Insurance works when a subset of people acknowledge risk that could substantially harm any one of them, and instead choose collectively to bear that risk so that none has to worry about being the statistic, financially speaking at least.
To illustrate, let’s assume there is a .001% chance of $200,000 loss happing to each member of a group of 100,000 individuals. That loss would financially cripple most members of the group and even the wealthy members would rather avoid the risk. So, they all get together and throw $2 into a pot. This money will go to whomever incurs the loss. Now, everybody is protected. That $200,000 is insurance.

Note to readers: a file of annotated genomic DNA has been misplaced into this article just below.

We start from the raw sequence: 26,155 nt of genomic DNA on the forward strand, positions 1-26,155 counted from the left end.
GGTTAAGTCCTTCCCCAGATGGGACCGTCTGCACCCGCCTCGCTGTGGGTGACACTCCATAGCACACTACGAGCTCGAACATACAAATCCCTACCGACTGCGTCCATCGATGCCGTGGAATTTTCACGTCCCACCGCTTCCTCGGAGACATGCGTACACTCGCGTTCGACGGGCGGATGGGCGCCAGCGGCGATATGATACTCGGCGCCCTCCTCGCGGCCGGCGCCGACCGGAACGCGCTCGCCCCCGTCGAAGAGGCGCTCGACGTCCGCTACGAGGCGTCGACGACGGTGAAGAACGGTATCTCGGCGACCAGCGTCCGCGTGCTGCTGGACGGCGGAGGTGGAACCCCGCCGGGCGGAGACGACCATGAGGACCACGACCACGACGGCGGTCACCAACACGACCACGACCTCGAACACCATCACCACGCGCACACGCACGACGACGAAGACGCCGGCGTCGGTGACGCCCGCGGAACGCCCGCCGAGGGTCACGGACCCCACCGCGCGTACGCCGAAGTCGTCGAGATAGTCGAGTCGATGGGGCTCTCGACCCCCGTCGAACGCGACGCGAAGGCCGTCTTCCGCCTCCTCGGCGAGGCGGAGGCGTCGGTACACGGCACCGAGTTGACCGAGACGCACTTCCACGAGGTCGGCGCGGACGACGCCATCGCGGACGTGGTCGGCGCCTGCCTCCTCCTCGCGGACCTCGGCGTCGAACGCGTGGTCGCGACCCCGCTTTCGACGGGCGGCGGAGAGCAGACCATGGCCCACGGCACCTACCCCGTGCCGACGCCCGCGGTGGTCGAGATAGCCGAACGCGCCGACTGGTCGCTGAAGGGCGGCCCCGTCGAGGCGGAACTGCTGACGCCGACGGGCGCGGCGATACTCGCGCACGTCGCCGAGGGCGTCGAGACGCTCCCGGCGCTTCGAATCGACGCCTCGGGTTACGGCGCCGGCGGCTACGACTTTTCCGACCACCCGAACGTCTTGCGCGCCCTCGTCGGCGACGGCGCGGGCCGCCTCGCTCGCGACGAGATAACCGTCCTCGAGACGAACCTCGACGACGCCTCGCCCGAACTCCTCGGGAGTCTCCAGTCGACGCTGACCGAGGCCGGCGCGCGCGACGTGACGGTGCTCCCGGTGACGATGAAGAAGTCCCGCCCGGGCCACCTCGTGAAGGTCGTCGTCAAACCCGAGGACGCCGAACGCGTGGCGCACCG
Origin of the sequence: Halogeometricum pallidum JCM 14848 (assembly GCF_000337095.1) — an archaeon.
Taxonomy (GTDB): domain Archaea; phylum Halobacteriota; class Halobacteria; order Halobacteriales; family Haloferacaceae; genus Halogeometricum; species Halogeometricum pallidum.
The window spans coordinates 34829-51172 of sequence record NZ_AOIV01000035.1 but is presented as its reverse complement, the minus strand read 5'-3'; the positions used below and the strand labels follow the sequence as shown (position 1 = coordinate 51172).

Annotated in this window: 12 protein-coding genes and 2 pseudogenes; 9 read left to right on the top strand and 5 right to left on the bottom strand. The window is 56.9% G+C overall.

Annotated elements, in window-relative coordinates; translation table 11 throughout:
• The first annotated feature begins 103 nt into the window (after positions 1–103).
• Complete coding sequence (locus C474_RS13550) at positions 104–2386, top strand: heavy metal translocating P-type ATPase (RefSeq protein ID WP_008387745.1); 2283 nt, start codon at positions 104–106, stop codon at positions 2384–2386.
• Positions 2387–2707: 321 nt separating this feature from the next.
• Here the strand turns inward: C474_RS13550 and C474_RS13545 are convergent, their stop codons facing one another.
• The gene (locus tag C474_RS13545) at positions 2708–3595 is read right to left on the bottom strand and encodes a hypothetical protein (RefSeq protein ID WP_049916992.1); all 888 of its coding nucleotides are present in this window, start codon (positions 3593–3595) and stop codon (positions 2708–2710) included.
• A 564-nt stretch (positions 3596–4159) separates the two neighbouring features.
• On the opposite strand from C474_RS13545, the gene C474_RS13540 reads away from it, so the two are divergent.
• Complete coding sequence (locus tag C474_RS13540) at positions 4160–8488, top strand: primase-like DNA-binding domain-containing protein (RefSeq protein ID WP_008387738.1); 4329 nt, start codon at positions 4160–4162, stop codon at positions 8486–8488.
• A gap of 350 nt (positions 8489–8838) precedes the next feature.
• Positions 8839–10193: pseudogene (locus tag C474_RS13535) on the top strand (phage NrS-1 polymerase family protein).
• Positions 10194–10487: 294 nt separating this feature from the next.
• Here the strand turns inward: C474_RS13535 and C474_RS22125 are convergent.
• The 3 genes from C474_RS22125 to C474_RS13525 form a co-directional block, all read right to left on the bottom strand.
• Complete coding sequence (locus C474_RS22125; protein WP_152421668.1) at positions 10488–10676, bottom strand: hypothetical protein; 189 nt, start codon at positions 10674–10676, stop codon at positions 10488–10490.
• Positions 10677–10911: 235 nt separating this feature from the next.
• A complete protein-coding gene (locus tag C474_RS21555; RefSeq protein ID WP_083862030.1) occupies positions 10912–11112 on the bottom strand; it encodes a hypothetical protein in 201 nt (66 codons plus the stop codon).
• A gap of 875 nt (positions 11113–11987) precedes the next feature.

Real life is more complicated. There is no way to predict the value and chance of a risk with pinpoint accuracy. Using our example again, there will be times that nobody incurs the loss, and the money sits in the pot, and there are times that more than one person will incur the loss — if the “pot” doesn’t have enough money to cover all of the losses, what then?
In addition to traditional insurance companies, many entities create their own “risk pools.” This is like the bank versus a credit union. One is a for profit entity that offers a service, the other works for its members, with the idea that it will be less profit focused and more service centric.